Submitted By Susan Bennett
A new program to help children in need will launch this fall due to a $100,000 commitment from The John E. and Aliese Price Foundation to the United Way of Lee, Hendry, Glades and Okeechobee Counties.
“This project is the first one in the foundation’s new philosophy of being proactive to identify social and education needs in the community and develop partnerships with other charitable organizations in order to make a greater impact. We chose the United Way because of our long-standing relationship with them, and their integrity and outstanding reputation for successful services to the community,” said Price Foundation President and CEO Kenneth P. Walker.
The United Way Gifts in Kind program will provide clothing, shoes, hygiene items and school supplies to children who may be struggling with homelessness or other challenges as identified by School District of Lee County social workers and school resource officers.
“This is a partnership among the United Way, the Lee County School District and The Price Foundation to provide support for our county’s neediest children so that they can have nice shoes, clothing and school supplies. These things are important for them to develop a positive self-image,” Walker said.
The United Way sources clothing, school supplies and hygiene items directly from manufacturers across the country. Items are also donated from the local community, according to Hannah Pelle, United Way’s Vice President of Community Impact, and the originator of the program.
For example, she recently acquired $49,000 worth of clothing for just a small shipping cost. It is anticipated that the $100,000 from the Price Foundation could generate as much as $3.2 million in goods to provide for the children because of the United Way’s special relationships with vendors and donors. “We’re talking about brand new items from top name brands like Nike, Calvin Klein, and Guess with the price tags still attached,” she said. “The manufacturers work with non-profits to donate these overstock and surplus items.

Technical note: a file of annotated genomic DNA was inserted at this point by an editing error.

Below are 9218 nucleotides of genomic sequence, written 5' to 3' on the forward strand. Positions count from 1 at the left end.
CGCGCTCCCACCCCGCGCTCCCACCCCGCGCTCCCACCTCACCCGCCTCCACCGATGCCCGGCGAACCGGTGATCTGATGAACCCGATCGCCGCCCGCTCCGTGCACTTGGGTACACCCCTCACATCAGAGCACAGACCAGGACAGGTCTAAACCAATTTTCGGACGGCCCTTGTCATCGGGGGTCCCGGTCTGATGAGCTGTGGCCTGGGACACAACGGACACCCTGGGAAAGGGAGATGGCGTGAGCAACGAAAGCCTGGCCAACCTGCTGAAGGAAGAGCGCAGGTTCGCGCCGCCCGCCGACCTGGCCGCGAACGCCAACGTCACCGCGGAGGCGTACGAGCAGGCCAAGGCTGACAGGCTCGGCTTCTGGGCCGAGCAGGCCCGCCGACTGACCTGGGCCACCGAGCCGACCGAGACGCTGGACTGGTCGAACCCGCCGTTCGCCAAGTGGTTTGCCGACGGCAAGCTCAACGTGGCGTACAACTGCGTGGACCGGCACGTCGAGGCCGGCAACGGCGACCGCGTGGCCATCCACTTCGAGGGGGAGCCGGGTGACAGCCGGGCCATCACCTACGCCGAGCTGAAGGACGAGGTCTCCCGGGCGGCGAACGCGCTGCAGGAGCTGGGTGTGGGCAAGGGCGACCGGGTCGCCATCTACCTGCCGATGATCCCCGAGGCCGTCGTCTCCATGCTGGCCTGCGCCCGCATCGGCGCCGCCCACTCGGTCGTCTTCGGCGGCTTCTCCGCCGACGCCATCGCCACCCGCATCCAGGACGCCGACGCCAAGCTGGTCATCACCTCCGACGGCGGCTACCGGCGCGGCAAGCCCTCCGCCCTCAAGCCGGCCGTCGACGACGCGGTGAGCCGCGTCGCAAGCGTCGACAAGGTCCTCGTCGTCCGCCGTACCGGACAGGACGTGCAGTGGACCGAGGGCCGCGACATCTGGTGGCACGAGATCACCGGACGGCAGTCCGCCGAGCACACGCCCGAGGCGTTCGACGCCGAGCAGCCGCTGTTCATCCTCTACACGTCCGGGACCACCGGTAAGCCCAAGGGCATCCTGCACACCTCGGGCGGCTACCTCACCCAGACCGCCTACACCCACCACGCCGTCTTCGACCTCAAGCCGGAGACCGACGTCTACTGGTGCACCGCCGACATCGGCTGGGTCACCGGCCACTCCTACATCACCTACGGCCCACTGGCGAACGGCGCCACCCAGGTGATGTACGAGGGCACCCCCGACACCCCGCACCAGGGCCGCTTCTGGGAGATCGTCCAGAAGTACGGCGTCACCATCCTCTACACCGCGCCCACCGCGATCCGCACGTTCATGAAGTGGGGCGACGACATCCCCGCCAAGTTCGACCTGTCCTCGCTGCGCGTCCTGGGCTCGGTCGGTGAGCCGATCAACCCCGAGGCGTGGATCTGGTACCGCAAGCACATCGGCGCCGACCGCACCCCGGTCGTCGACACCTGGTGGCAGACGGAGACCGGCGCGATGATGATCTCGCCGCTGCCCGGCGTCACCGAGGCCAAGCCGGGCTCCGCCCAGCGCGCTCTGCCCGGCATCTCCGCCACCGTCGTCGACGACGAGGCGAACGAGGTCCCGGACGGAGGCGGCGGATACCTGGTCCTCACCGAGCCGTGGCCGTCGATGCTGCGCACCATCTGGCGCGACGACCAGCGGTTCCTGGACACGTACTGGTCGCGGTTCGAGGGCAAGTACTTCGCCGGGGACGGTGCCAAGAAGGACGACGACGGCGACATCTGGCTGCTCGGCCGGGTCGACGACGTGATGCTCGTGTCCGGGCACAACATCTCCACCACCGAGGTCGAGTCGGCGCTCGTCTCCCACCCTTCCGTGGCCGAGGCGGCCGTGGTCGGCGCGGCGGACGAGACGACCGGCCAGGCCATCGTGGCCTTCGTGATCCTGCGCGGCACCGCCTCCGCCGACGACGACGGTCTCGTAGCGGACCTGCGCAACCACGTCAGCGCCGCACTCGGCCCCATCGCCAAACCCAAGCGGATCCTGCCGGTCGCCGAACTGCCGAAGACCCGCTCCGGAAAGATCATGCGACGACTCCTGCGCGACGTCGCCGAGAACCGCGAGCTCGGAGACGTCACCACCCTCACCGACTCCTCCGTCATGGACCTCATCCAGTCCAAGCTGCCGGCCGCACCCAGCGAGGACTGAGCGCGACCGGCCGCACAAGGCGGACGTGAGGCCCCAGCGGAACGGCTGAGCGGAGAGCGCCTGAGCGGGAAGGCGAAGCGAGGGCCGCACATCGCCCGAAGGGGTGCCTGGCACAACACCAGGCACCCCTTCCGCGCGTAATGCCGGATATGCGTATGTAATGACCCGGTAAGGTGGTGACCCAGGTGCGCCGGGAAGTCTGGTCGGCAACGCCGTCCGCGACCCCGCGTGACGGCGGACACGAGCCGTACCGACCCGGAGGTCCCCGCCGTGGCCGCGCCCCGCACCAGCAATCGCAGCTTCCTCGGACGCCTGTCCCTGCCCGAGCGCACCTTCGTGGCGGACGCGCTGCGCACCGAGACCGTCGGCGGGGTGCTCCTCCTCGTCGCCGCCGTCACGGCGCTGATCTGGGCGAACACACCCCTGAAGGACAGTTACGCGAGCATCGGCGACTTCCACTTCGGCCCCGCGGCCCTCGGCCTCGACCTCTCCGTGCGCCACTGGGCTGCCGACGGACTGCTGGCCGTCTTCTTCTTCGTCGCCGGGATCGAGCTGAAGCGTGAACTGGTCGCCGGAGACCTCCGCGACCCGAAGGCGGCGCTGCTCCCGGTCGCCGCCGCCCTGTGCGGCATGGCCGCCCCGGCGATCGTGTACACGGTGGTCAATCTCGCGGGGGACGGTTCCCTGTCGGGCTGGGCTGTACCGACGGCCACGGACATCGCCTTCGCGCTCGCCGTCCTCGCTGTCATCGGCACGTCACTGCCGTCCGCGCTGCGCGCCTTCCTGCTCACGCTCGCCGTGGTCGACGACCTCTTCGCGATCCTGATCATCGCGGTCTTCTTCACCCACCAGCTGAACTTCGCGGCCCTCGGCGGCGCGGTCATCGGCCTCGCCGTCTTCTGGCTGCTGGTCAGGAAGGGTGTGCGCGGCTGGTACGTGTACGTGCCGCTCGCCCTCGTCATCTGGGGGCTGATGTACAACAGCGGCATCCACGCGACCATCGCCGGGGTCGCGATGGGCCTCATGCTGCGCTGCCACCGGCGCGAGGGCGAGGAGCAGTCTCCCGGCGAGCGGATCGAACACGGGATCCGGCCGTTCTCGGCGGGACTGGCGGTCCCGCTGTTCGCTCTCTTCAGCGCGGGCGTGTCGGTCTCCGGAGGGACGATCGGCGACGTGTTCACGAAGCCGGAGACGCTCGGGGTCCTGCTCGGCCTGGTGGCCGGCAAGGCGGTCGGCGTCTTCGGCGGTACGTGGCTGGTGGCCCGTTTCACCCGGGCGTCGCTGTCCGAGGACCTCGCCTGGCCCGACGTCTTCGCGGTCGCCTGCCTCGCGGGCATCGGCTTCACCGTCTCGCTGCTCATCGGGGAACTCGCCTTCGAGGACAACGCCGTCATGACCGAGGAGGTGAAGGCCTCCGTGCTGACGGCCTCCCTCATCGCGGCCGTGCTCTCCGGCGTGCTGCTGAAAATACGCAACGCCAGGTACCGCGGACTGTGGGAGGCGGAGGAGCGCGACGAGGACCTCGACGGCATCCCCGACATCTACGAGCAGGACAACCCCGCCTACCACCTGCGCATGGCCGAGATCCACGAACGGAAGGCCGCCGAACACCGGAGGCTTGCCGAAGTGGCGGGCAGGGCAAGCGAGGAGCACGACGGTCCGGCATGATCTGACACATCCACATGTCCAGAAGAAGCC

Walker said the Price Foundation will be allocating $25,000 per year for the next four years to the project with plans to continue after that, if the program is as successful as they believe it will be.
“This is part of our emphasis on helping children,” “They need to be able to focus on learning and developing self-confidence instead of worrying about not having enough school supplies or clothing. We want children to feel good about themselves,” Walker said.
“We believe this may be the first school district in the state with a resource like this,” Pelle said. “We are hoping this will become a model for other school districts to implement.”
Only social workers will have access to the Community Impact Center at the District office, and they will be able to check items out on a weekly basis.
“If they see that Johnny’s shoes are being held together with duct tape, then they can obtain new shoes for Johnny,” Pelle said.
With nearly 100,000 children in the Lee school system, Pelle estimated that a large portion of those children may need the services of the Community Impact Center, especially as so many families have been financially impacted by COVID-19.
“We are extremely grateful to The John E. & Aliese Price Foundation and the United Way for creating this unique program that will help our children succeed,” said Adam Molloy, Coordinator, Community Engagement of the Lee County School District.
The center expects to open when school begins this fall.